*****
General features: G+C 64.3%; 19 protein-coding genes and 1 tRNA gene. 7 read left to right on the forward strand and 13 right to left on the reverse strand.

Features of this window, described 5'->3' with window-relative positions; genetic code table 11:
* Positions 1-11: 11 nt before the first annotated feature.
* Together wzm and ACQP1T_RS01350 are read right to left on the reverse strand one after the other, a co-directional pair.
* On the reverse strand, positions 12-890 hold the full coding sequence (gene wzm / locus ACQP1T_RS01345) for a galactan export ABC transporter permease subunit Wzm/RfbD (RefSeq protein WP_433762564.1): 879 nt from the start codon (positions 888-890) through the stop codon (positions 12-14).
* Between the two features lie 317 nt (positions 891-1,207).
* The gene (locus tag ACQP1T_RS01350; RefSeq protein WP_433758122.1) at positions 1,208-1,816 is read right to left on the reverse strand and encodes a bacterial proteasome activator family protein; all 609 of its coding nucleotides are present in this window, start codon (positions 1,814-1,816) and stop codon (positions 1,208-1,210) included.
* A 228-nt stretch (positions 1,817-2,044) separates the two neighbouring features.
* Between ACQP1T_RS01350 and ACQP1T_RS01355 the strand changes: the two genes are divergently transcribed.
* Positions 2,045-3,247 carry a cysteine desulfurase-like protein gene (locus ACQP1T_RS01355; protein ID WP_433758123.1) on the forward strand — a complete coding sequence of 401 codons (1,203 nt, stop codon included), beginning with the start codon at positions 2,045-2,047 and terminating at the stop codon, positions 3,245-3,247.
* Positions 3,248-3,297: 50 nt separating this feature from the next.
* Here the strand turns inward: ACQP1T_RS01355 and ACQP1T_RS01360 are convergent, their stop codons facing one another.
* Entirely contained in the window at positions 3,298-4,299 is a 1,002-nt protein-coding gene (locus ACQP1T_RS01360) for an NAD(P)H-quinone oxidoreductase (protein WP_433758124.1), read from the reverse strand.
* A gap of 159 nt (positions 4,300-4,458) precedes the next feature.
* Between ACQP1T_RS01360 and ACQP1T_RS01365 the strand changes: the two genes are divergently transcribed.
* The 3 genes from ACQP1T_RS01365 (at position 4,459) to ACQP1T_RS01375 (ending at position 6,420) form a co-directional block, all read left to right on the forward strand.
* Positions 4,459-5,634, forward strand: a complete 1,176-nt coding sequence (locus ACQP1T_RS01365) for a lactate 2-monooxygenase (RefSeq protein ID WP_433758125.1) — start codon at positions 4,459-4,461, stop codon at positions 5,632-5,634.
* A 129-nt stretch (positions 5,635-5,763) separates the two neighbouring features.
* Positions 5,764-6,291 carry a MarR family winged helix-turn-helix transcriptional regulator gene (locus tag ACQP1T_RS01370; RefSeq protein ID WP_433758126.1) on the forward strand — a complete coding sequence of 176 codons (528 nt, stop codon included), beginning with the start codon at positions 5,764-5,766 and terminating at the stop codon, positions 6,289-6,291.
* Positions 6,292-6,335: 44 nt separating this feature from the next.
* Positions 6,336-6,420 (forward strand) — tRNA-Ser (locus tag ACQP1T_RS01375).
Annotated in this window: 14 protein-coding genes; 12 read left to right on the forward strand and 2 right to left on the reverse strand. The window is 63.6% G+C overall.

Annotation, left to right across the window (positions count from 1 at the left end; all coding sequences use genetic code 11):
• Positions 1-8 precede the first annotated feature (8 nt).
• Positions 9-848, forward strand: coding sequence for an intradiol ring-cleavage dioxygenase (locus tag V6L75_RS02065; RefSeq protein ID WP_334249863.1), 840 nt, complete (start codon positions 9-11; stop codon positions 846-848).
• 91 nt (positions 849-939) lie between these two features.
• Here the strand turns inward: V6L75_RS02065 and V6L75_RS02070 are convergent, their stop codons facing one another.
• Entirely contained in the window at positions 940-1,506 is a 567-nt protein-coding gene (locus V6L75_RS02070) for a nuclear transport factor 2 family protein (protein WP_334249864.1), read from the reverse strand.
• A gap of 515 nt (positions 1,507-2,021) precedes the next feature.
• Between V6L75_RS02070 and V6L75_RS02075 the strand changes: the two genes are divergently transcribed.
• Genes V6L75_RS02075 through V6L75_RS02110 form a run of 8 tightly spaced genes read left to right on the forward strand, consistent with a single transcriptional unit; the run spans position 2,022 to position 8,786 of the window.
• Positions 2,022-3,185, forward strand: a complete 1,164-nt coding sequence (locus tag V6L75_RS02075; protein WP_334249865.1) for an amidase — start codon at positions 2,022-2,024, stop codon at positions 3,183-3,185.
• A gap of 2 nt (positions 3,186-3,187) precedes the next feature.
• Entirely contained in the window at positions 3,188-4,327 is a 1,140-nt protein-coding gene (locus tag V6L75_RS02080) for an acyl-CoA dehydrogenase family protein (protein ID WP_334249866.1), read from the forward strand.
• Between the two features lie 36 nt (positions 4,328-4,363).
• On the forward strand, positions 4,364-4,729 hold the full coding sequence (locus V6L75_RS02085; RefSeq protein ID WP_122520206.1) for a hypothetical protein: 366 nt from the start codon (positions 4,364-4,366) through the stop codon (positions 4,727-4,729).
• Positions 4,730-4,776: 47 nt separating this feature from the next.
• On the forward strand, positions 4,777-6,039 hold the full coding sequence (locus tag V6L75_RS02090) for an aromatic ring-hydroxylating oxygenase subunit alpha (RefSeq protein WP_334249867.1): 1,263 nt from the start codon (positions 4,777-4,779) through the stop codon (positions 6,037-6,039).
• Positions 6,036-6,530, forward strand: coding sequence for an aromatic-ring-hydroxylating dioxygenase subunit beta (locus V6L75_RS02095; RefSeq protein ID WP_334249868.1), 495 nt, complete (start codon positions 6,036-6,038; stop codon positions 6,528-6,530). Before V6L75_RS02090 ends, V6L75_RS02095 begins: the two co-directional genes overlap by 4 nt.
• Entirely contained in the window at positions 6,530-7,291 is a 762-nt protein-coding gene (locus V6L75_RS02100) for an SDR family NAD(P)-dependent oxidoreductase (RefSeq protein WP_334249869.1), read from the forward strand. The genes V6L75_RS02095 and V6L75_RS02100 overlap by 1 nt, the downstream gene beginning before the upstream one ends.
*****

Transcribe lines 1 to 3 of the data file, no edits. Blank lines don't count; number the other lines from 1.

General features: G+C 64.3%; 19 protein-coding genes and 1 tRNA gene. 7 read left to right on the forward strand and 13 right to left on the reverse strand.

Features of this window, described 5'->3' with window-relative positions; genetic code table 11:
* Positions 1-11: 11 nt before the first annotated feature.